“Thank you Solomon,” Ben said softly.

“For what son?” asked Solomon as he turned to Ben who was trying to get up.

Ben smiled at the wise old man.  “For reminding me how rich I am, for showing me what is really important in my life, for telling me it is time for me to go home and for being my friend.”  Ben offered his hand in friendship to Solomon and the older man grasped Ben’s hand in his own and a bond was made between the wise and wisest of men.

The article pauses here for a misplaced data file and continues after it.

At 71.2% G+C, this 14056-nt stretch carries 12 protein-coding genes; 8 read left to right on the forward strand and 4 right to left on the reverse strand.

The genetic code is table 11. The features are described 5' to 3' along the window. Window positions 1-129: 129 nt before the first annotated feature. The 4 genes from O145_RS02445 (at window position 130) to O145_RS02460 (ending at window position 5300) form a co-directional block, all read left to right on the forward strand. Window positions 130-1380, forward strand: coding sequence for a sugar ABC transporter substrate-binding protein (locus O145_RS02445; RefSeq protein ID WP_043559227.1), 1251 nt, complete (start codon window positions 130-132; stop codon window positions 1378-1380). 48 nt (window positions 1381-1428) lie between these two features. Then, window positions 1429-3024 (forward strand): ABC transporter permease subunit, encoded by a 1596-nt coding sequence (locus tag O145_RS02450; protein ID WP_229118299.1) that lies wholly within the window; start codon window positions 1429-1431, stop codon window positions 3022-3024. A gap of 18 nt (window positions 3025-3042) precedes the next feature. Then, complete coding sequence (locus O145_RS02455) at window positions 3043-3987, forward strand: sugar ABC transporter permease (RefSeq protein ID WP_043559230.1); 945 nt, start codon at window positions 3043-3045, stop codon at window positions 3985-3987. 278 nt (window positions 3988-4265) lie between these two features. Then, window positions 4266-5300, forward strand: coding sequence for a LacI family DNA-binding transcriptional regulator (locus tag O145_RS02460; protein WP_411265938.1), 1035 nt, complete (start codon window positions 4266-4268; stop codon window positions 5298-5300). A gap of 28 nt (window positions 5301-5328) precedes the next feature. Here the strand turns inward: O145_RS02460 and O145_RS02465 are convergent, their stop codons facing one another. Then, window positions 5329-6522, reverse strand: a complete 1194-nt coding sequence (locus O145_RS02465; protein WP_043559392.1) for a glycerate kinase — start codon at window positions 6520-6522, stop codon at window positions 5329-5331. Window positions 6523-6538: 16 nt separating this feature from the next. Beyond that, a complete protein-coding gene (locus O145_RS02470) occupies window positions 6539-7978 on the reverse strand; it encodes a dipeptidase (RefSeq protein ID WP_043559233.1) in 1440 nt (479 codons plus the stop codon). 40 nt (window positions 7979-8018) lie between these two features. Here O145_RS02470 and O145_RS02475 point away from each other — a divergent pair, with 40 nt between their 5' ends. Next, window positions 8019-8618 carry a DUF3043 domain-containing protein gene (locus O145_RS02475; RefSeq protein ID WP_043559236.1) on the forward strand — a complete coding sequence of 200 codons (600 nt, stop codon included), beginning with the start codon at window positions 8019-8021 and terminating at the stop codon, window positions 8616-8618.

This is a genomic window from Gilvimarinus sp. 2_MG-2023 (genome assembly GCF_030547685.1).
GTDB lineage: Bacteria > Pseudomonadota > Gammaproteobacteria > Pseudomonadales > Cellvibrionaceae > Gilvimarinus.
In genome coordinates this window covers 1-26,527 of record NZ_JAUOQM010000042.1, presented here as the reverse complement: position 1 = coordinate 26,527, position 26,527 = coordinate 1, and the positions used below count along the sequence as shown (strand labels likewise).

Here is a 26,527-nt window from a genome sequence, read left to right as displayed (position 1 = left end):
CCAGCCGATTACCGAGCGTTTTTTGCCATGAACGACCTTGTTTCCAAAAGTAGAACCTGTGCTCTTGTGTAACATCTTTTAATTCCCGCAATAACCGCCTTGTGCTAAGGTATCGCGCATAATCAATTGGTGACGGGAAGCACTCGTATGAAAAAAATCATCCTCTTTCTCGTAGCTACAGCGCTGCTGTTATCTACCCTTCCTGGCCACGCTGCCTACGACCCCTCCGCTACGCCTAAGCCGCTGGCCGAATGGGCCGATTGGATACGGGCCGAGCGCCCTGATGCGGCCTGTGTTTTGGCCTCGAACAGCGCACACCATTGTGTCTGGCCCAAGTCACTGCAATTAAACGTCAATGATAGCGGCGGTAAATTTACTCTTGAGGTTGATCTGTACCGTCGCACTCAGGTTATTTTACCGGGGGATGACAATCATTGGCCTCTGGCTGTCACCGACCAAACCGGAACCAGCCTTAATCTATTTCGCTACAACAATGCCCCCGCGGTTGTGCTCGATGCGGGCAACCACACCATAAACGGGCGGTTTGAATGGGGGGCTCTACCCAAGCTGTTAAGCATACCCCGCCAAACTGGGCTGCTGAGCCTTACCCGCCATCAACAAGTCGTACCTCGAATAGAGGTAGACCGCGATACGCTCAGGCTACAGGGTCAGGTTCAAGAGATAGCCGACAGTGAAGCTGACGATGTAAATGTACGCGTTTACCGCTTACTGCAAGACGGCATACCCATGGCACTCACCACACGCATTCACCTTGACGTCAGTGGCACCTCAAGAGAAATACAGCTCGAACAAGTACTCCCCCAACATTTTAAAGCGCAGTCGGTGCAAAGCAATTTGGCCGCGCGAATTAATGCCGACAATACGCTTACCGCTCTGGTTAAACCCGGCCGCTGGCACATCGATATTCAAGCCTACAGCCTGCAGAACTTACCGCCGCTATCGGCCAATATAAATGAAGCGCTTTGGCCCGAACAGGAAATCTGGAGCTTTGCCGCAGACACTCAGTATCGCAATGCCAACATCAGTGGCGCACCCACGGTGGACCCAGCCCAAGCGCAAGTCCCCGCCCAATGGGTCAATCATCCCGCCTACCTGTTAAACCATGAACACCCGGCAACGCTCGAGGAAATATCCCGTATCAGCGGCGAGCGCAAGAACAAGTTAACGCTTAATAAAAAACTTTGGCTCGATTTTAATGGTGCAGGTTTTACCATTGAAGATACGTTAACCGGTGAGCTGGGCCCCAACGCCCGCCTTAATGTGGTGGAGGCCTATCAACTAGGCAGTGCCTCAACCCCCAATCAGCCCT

Two mornings later Ben woke and was surprised to see that Solomon was still sleeping.  The older man was a much earlier riser than Ben and it had been his custom of rising, stoking the fire and starting breakfast.  This morning it was Ben who started the fire going and set the coffee on to perk.  Hobbling around on his good leg and limping on his broken made doing the chores slower to accomplish.  Tomorrow, thought Ben, he would ride into town and have the cast removed and then start for home.  He was anxious to get moving, the need to see his sons weighed heavy on his heart.  By the time Ben had breakfast nearly finished Solomon had not yet risen and worries caused Ben to check on the old man.  Ben knocked softly on the bedroom door and when he did not get a response, he gently pushed it open.  It did not take a second look to tell him what had happened.  Solomon lay face up staring at the ceiling.  A gentle looking smile creased his face.  Ben carefully closed the eyes of his friend and covered his head with the sheet.  In Solomon’s hand he held a small photo of his family, he, Sarah, their four sons, Abraham, Isaac, Isaiah, Matthew, their two daughters, Elizabeth and Rebecca.  Ben carefully removed the picture and placed it on the small wooden table that stood next to the bed.